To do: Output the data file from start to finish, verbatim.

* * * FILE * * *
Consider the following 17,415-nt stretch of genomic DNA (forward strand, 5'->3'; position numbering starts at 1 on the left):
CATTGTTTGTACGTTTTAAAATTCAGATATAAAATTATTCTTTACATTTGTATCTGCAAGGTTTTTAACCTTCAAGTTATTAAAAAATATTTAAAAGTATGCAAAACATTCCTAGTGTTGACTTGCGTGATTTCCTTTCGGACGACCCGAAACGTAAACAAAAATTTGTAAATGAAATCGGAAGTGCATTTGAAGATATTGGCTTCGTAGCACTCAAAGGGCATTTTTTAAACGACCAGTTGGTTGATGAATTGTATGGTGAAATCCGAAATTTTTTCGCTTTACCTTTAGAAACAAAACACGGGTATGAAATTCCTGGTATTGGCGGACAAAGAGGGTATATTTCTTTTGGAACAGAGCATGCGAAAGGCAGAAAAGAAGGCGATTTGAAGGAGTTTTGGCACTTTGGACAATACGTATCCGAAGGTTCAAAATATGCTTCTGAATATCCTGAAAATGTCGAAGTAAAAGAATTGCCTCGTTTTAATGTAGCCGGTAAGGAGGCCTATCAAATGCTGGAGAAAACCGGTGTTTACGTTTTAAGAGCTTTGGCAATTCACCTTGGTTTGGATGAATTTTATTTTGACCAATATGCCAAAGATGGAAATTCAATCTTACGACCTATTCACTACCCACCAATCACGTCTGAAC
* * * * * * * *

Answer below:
Consider the following 17,415-nt stretch of genomic DNA (forward strand, 5'->3'; position numbering starts at 1 on the left):
CATTGTTTGTACGTTTTAAAATTCAGATATAAAATTATTCTTTACATTTGTATCTGCAAGGTTTTTAACCTTCAAGTTATTAAAAAATATTTAAAAGTATGCAAAACATTCCTAGTGTTGACTTGCGTGATTTCCTTTCGGACGACCCGAAACGTAAACAAAAATTTGTAAATGAAATCGGAAGTGCATTTGAAGATATTGGCTTCGTAGCACTCAAAGGGCATTTTTTAAACGACCAGTTGGTTGATGAATTGTATGGTGAAATCCGAAATTTTTTCGCTTTACCTTTAGAAACAAAACACGGGTATGAAATTCCTGGTATTGGCGGACAAAGAGGGTATATTTCTTTTGGAACAGAGCATGCGAAAGGCAGAAAAGAAGGCGATTTGAAGGAGTTTTGGCACTTTGGACAATACGTATCCGAAGGTTCAAAATATGCTTCTGAATATCCTGAAAATGTCGAAGTAAAAGAATTGCCTCGTTTTAATGTAGCCGGTAAGGAGGCCTATCAAATGCTGGAGAAAACCGGTGTTTACGTTTTAAGAGCTTTGGCAATTCACCTTGGTTTGGATGAATTTTATTTTGACCAATATGCCAAAGATGGAAATTCAATCTTACGACCTATTCACTACCCACCAATCACGTCTGAAC